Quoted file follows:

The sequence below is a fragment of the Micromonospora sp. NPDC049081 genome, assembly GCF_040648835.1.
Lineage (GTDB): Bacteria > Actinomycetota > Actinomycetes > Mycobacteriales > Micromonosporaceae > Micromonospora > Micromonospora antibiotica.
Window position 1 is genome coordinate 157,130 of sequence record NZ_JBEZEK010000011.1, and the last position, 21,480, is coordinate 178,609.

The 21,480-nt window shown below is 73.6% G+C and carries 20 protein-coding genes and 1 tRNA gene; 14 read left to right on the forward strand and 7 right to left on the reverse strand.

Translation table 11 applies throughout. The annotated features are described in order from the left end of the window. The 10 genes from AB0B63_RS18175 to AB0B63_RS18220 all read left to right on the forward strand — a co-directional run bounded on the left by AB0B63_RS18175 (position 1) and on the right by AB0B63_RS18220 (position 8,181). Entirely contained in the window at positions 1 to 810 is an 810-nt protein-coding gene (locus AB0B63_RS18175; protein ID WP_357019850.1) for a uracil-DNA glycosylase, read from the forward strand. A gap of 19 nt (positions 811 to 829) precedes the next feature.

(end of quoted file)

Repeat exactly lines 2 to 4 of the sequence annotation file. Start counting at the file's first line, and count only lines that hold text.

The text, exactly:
Lineage (GTDB): Bacteria > Actinomycetota > Actinomycetes > Mycobacteriales > Micromonosporaceae > Micromonospora > Micromonospora antibiotica.
Window position 1 is genome coordinate 157,130 of sequence record NZ_JBEZEK010000011.1, and the last position, 21,480, is coordinate 178,609.

The 21,480-nt window shown below is 73.6% G+C and carries 20 protein-coding genes and 1 tRNA gene; 14 read left to right on the forward strand and 7 right to left on the reverse strand.